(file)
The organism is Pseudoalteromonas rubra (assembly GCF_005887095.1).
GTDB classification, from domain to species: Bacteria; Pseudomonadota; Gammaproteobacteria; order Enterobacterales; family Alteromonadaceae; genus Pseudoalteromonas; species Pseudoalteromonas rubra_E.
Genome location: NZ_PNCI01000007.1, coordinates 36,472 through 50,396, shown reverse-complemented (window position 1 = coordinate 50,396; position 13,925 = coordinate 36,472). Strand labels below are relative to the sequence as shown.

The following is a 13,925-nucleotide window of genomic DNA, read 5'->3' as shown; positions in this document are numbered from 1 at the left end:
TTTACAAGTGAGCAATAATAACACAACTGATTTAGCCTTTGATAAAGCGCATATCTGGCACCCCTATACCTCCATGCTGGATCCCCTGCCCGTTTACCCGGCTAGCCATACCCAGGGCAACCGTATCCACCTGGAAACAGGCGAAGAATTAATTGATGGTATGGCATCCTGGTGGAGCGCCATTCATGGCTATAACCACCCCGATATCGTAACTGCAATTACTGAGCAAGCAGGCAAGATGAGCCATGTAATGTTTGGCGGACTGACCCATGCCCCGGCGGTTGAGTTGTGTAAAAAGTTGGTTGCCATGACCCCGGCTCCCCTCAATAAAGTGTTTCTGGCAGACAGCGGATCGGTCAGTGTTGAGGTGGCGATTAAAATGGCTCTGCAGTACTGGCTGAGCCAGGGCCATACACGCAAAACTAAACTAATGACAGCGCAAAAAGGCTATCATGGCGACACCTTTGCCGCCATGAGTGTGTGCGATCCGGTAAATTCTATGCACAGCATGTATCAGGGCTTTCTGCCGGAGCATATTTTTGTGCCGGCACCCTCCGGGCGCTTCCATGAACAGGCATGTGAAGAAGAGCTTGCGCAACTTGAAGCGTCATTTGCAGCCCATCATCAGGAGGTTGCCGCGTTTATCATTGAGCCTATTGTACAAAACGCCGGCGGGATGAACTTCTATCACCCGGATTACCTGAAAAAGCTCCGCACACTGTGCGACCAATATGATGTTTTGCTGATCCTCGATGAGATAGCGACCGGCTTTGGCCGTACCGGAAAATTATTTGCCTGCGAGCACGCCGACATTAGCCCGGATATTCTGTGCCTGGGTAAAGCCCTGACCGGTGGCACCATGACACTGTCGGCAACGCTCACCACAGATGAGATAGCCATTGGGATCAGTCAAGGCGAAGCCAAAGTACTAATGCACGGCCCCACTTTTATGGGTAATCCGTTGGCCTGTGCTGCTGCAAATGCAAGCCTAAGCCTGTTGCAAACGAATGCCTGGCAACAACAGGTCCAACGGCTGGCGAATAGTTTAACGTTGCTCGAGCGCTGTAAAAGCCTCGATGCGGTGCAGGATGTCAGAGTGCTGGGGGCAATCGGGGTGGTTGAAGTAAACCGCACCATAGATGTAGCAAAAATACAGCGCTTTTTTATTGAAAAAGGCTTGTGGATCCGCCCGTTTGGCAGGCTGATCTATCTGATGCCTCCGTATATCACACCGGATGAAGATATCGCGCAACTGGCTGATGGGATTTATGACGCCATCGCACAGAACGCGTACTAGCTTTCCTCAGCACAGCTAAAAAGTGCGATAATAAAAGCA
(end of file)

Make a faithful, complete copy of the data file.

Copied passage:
The organism is Pseudoalteromonas rubra (assembly GCF_005887095.1).
GTDB classification, from domain to species: Bacteria; Pseudomonadota; Gammaproteobacteria; order Enterobacterales; family Alteromonadaceae; genus Pseudoalteromonas; species Pseudoalteromonas rubra_E.
Genome location: NZ_PNCI01000007.1, coordinates 36,472 through 50,396, shown reverse-complemented (window position 1 = coordinate 50,396; position 13,925 = coordinate 36,472). Strand labels below are relative to the sequence as shown.

The following is a 13,925-nucleotide window of genomic DNA, read 5'->3' as shown; positions in this document are numbered from 1 at the left end:
TTTACAAGTGAGCAATAATAACACAACTGATTTAGCCTTTGATAAAGCGCATATCTGGCACCCCTATACCTCCATGCTGGATCCCCTGCCCGTTTACCCGGCTAGCCATACCCAGGGCAACCGTATCCACCTGGAAACAGGCGAAGAATTAATTGATGGTATGGCATCCTGGTGGAGCGCCATTCATGGCTATAACCACCCCGATATCGTAACTGCAATTACTGAGCAAGCAGGCAAGATGAGCCATGTAATGTTTGGCGGACTGACCCATGCCCCGGCGGTTGAGTTGTGTAAAAAGTTGGTTGCCATGACCCCGGCTCCCCTCAATAAAGTGTTTCTGGCAGACAGCGGATCGGTCAGTGTTGAGGTGGCGATTAAAATGGCTCTGCAGTACTGGCTGAGCCAGGGCCATACACGCAAAACTAAACTAATGACAGCGCAAAAAGGCTATCATGGCGACACCTTTGCCGCCATGAGTGTGTGCGATCCGGTAAATTCTATGCACAGCATGTATCAGGGCTTTCTGCCGGAGCATATTTTTGTGCCGGCACCCTCCGGGCGCTTCCATGAACAGGCATGTGAAGAAGAGCTTGCGCAACTTGAAGCGTCATTTGCAGCCCATCATCAGGAGGTTGCCGCGTTTATCATTGAGCCTATTGTACAAAACGCCGGCGGGATGAACTTCTATCACCCGGATTACCTGAAAAAGCTCCGCACACTGTGCGACCAATATGATGTTTTGCTGATCCTCGATGAGATAGCGACCGGCTTTGGCCGTACCGGAAAATTATTTGCCTGCGAGCACGCCGACATTAGCCCGGATATTCTGTGCCTGGGTAAAGCCCTGACCGGTGGCACCATGACACTGTCGGCAACGCTCACCACAGATGAGATAGCCATTGGGATCAGTCAAGGCGAAGCCAAAGTACTAATGCACGGCCCCACTTTTATGGGTAATCCGTTGGCCTGTGCTGCTGCAAATGCAAGCCTAAGCCTGTTGCAAACGAATGCCTGGCAACAACAGGTCCAACGGCTGGCGAATAGTTTAACGTTGCTCGAGCGCTGTAAAAGCCTCGATGCGGTGCAGGATGTCAGAGTGCTGGGGGCAATCGGGGTGGTTGAAGTAAACCGCACCATAGATGTAGCAAAAATACAGCGCTTTTTTATTGAAAAAGGCTTGTGGATCCGCCCGTTTGGCAGGCTGATCTATCTGATGCCTCCGTATATCACACCGGATGAAGATATCGCGCAACTGGCTGATGGGATTTATGACGCCATCGCACAGAACGCGTACTAGCTTTCCTCAGCACAGCTAAAAAGTGCGATAATAAAAGCA